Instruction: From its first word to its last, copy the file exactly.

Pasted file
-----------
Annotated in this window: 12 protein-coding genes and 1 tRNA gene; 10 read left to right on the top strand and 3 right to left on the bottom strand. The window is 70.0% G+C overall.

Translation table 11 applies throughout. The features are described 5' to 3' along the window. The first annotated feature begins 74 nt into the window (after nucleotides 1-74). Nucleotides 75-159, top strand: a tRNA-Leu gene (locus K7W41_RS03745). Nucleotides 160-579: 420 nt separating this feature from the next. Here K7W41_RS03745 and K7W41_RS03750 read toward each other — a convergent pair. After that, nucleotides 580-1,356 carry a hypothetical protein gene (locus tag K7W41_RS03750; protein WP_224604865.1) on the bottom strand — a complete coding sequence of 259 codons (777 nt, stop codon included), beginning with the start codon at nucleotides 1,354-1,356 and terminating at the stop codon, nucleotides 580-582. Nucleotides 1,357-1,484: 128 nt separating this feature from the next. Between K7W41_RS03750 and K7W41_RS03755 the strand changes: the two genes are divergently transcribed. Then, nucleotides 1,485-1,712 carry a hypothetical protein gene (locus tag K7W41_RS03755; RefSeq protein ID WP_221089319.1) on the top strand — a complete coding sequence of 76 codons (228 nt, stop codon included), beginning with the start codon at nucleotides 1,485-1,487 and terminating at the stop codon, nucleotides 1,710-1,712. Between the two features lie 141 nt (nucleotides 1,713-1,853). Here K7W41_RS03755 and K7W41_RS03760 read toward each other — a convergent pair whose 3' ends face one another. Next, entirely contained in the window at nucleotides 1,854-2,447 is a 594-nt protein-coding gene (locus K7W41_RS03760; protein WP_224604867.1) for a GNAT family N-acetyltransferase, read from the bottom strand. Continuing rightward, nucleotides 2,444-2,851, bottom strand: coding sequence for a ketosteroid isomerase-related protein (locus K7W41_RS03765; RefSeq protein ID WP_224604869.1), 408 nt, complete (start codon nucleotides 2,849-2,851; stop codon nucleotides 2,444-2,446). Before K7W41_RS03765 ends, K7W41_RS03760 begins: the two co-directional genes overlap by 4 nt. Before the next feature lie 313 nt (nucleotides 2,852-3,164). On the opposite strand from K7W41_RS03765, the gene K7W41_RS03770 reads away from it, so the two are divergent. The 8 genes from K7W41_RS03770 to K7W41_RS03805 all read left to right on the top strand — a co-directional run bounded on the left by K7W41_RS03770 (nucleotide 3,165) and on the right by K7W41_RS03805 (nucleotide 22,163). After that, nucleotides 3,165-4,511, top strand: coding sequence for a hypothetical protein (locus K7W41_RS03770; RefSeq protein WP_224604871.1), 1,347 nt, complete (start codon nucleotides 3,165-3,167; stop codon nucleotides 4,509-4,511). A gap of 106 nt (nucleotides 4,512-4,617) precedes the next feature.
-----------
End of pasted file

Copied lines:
Annotated in this window: 12 protein-coding genes and 1 tRNA gene; 10 read left to right on the top strand and 3 right to left on the bottom strand. The window is 70.0% G+C overall.

Translation table 11 applies throughout. The features are described 5' to 3' along the window. The first annotated feature begins 74 nt into the window (after nucleotides 1-74). Nucleotides 75-159, top strand: a tRNA-Leu gene (locus K7W41_RS03745). Nucleotides 160-579: 420 nt separating this feature from the next. Here K7W41_RS03745 and K7W41_RS03750 read toward each other — a convergent pair. After that, nucleotides 580-1,356 carry a hypothetical protein gene (locus tag K7W41_RS03750; protein WP_224604865.1) on the bottom strand — a complete coding sequence of 259 codons (777 nt, stop codon included), beginning with the start codon at nucleotides 1,354-1,356 and terminating at the stop codon, nucleotides 580-582. Nucleotides 1,357-1,484: 128 nt separating this feature from the next. Between K7W41_RS03750 and K7W41_RS03755 the strand changes: the two genes are divergently transcribed. Then, nucleotides 1,485-1,712 carry a hypothetical protein gene (locus tag K7W41_RS03755; RefSeq protein ID WP_221089319.1) on the top strand — a complete coding sequence of 76 codons (228 nt, stop codon included), beginning with the start codon at nucleotides 1,485-1,487 and terminating at the stop codon, nucleotides 1,710-1,712. Between the two features lie 141 nt (nucleotides 1,713-1,853). Here K7W41_RS03755 and K7W41_RS03760 read toward each other — a convergent pair whose 3' ends face one another. Next, entirely contained in the window at nucleotides 1,854-2,447 is a 594-nt protein-coding gene (locus K7W41_RS03760; protein WP_224604867.1) for a GNAT family N-acetyltransferase, read from the bottom strand. Continuing rightward, nucleotides 2,444-2,851, bottom strand: coding sequence for a ketosteroid isomerase-related protein (locus K7W41_RS03765; RefSeq protein ID WP_224604869.1), 408 nt, complete (start codon nucleotides 2,849-2,851; stop codon nucleotides 2,444-2,446). Before K7W41_RS03765 ends, K7W41_RS03760 begins: the two co-directional genes overlap by 4 nt. Before the next feature lie 313 nt (nucleotides 2,852-3,164). On the opposite strand from K7W41_RS03765, the gene K7W41_RS03770 reads away from it, so the two are divergent. The 8 genes from K7W41_RS03770 to K7W41_RS03805 all read left to right on the top strand — a co-directional run bounded on the left by K7W41_RS03770 (nucleotide 3,165) and on the right by K7W41_RS03805 (nucleotide 22,163). After that, nucleotides 3,165-4,511, top strand: coding sequence for a hypothetical protein (locus K7W41_RS03770; RefSeq protein WP_224604871.1), 1,347 nt, complete (start codon nucleotides 3,165-3,167; stop codon nucleotides 4,509-4,511). A gap of 106 nt (nucleotides 4,512-4,617) precedes the next feature.